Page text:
The Novel Book Club had a great turn out for our December 19th discussion of The Book Thief by Markus Zusak. This book is generally classified as a young adult book, but it is very well written with none of the “teen angst” you may associate with a book for that age group. You will quickly realize within the first few chapters is that the story is narrated by Death. But this is a not a violent Death that loves his job. Death is weary; he has done this for a very long time. He distracts himself with colors. He does not want to witness the people who are left behind when he takes a soul, but he does see the girl, 9 year old Liesel Meminger, who he refers to as the book thief. Liesel lives in 1939 Germany, and Death first meets her when he collects the soul of her 6 year old brother who dies on their way to a foster home. She steals her first book “The Grave Digger’s Handbook” at her brother’s burial. The book follows Liesel’s story as a child growing up in a foster home in Nazi Germany, and the people in her life. The book is a bit difficult to read at the beginning, especially with Death’s cryptic outtakes, but keep going, it will eventually make sense. The author uses extensive foreshadowing to keep you pulled into the story. People’s fates and future events are hinted at all through the book, and you want to keep reading to find what happened. This is very much a story about the German people’s experience of Nazi Germany and all of the hardships and horrors of the time. The book is not perhaps the most enjoyable read due to its subject, but it is a compelling story that is worth the read.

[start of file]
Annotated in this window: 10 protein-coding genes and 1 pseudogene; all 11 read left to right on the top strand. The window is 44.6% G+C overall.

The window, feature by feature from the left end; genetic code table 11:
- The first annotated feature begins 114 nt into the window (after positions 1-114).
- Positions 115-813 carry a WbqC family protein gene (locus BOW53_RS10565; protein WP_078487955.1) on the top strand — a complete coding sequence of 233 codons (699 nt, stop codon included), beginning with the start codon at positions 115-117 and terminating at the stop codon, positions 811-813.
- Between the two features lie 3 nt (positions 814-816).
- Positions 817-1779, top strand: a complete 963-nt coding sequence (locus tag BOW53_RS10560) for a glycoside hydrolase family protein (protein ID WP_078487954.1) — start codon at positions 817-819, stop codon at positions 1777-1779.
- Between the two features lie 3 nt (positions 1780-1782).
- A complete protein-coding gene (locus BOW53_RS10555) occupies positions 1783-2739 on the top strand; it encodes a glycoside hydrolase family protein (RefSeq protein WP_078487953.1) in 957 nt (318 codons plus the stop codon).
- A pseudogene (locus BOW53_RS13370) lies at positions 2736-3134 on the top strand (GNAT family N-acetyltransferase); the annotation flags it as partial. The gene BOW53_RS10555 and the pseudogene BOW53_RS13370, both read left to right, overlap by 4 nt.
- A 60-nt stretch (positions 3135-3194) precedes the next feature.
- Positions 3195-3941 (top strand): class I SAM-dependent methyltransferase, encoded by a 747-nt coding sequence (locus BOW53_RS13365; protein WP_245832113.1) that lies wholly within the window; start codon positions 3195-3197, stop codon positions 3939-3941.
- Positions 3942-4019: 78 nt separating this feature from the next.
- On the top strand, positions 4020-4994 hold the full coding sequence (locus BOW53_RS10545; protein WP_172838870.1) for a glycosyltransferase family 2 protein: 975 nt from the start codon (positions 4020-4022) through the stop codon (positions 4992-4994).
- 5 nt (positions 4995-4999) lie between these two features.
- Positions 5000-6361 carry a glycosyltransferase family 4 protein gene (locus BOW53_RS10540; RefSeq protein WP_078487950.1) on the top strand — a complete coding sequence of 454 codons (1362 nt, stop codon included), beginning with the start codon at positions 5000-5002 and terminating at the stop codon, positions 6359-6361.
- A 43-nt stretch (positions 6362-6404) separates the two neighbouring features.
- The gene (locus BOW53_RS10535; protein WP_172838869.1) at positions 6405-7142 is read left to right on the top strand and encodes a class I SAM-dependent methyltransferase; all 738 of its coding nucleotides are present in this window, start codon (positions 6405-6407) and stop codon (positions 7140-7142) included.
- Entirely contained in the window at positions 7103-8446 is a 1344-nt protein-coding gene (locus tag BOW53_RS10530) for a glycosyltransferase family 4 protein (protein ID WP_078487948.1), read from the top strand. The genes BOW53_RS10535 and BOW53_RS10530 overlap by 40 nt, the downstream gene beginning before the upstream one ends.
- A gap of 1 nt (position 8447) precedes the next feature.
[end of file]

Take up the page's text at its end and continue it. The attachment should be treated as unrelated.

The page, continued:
The Chestermere Public Library’s Novel book club is a group of readers who meet by the fireplace on the third Thursday of the month at 7:00pm to discuss the current book selection. The only requirements to join are that you have a Library membership and are over 18 years old. Read the book and come to the meeting, no registration is required. The book is available to check out from the Library about a month before the meeting, and will usually include a discussion guide. This guide is a list of questions for the group to discuss during our meeting, and it’s helpful to read them over a few times before and while you are reading the book. Book suggestions for future discussions are always welcome!